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  • Writer's pictureDel Chatterson

Anyone can be an entrepreneur

That was the advice of David Lank, Director of the Dobson Centre for Entrepreneurial Studies at McGill, in a seminar last evening. I agree that anyone can be, but not everyone should be, and not everyone wants to be.

As David suggested, why would anyone want to be an entrepreneur when they know that:

  1. You will not really work for yourself, but instead for all the people that depend on you.

  2. The world really doesn't care about you or your business.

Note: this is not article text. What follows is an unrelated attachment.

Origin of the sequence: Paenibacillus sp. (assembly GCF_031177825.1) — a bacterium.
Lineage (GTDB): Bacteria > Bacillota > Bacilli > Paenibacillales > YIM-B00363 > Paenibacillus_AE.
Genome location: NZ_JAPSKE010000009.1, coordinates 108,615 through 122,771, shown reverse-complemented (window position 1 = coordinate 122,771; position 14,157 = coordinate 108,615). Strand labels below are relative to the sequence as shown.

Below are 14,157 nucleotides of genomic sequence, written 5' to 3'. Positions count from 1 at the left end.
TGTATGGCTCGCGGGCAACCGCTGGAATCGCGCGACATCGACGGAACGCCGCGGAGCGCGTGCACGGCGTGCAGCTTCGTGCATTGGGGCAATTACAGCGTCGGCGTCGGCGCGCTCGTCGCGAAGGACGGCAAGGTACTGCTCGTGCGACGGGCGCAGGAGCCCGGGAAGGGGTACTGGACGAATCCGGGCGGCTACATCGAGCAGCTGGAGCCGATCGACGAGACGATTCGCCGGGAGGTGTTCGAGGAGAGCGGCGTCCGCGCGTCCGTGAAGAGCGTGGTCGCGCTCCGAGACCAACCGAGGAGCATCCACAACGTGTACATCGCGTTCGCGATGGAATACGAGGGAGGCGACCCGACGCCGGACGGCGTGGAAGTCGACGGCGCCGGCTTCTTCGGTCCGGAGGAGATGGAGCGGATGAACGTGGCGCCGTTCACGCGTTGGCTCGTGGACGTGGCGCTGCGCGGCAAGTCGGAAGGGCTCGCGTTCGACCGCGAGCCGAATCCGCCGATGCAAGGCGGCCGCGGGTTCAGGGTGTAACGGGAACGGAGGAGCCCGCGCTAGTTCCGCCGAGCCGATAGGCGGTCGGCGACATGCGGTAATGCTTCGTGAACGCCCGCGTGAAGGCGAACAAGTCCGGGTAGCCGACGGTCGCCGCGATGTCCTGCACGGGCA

3. Most new businessses fail.

The first test of a real entrepreneur, of course, is that he/she proceeds with enthusiasm in spite of all that knowledge. In David's opinion, based on providing start-up capital to more than 140 companies during his career in venture capital, the most important element in deciding to invest in an entrepreneur is the passion they demonstrate in support of their plan.

A formal business plan is always required, but that is less important than the passion factor. The most important element required for favourable consideration of the business plan is the understanding of reality communicated by the entrepreneur.

Good perspectives to keep in mind.

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